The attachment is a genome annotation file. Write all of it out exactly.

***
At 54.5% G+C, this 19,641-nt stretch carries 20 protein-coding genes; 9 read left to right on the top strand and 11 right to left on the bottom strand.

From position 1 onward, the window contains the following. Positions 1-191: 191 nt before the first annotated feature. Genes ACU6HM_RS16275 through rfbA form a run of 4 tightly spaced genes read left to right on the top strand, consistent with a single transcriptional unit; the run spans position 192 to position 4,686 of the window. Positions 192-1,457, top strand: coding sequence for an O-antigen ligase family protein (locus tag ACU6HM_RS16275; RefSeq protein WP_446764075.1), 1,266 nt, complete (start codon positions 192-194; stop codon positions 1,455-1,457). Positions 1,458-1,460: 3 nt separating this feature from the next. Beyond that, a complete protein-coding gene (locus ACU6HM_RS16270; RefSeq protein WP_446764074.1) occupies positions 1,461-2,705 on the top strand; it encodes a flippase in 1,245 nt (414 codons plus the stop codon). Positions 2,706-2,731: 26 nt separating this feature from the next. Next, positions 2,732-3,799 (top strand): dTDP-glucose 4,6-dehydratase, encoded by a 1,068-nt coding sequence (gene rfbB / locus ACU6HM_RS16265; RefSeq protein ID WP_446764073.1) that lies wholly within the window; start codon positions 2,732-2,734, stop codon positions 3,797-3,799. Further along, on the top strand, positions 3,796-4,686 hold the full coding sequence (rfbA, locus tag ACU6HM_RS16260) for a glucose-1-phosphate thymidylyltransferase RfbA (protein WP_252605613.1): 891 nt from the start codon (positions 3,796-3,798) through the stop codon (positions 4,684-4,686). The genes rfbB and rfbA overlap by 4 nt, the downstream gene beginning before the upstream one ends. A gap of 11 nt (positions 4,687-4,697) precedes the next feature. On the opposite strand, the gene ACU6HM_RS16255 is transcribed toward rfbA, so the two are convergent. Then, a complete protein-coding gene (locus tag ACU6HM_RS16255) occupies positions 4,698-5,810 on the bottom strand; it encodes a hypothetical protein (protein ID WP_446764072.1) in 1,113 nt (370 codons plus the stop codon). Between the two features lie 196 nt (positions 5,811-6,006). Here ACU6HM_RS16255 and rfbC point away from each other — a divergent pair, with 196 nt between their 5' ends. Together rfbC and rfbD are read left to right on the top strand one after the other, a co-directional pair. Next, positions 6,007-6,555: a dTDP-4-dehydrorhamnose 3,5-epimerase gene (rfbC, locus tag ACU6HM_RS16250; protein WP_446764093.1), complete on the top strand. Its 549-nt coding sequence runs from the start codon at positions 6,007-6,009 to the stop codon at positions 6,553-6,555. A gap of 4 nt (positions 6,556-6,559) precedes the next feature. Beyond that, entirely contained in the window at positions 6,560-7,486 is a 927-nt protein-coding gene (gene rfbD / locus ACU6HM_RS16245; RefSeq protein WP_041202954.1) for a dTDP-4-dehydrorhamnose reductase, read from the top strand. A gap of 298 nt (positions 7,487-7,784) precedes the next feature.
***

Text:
At 54.5% G+C, this 19,641-nt stretch carries 20 protein-coding genes; 9 read left to right on the top strand and 11 right to left on the bottom strand.

From position 1 onward, the window contains the following. Positions 1-191: 191 nt before the first annotated feature. Genes ACU6HM_RS16275 through rfbA form a run of 4 tightly spaced genes read left to right on the top strand, consistent with a single transcriptional unit; the run spans position 192 to position 4,686 of the window. Positions 192-1,457, top strand: coding sequence for an O-antigen ligase family protein (locus tag ACU6HM_RS16275; RefSeq protein WP_446764075.1), 1,266 nt, complete (start codon positions 192-194; stop codon positions 1,455-1,457). Positions 1,458-1,460: 3 nt separating this feature from the next. Beyond that, a complete protein-coding gene (locus ACU6HM_RS16270; RefSeq protein WP_446764074.1) occupies positions 1,461-2,705 on the top strand; it encodes a flippase in 1,245 nt (414 codons plus the stop codon). Positions 2,706-2,731: 26 nt separating this feature from the next. Next, positions 2,732-3,799 (top strand): dTDP-glucose 4,6-dehydratase, encoded by a 1,068-nt coding sequence (gene rfbB / locus ACU6HM_RS16265; RefSeq protein ID WP_446764073.1) that lies wholly within the window; start codon positions 2,732-2,734, stop codon positions 3,797-3,799. Further along, on the top strand, positions 3,796-4,686 hold the full coding sequence (rfbA, locus tag ACU6HM_RS16260) for a glucose-1-phosphate thymidylyltransferase RfbA (protein WP_252605613.1): 891 nt from the start codon (positions 3,796-3,798) through the stop codon (positions 4,684-4,686). The genes rfbB and rfbA overlap by 4 nt, the downstream gene beginning before the upstream one ends. A gap of 11 nt (positions 4,687-4,697) precedes the next feature. On the opposite strand, the gene ACU6HM_RS16255 is transcribed toward rfbA, so the two are convergent. Then, a complete protein-coding gene (locus tag ACU6HM_RS16255) occupies positions 4,698-5,810 on the bottom strand; it encodes a hypothetical protein (protein ID WP_446764072.1) in 1,113 nt (370 codons plus the stop codon). Between the two features lie 196 nt (positions 5,811-6,006). Here ACU6HM_RS16255 and rfbC point away from each other — a divergent pair, with 196 nt between their 5' ends. Together rfbC and rfbD are read left to right on the top strand one after the other, a co-directional pair. Next, positions 6,007-6,555: a dTDP-4-dehydrorhamnose 3,5-epimerase gene (rfbC, locus tag ACU6HM_RS16250; protein WP_446764093.1), complete on the top strand. Its 549-nt coding sequence runs from the start codon at positions 6,007-6,009 to the stop codon at positions 6,553-6,555. A gap of 4 nt (positions 6,556-6,559) precedes the next feature. Beyond that, entirely contained in the window at positions 6,560-7,486 is a 927-nt protein-coding gene (gene rfbD / locus ACU6HM_RS16245; RefSeq protein WP_041202954.1) for a dTDP-4-dehydrorhamnose reductase, read from the top strand. A gap of 298 nt (positions 7,487-7,784) precedes the next feature.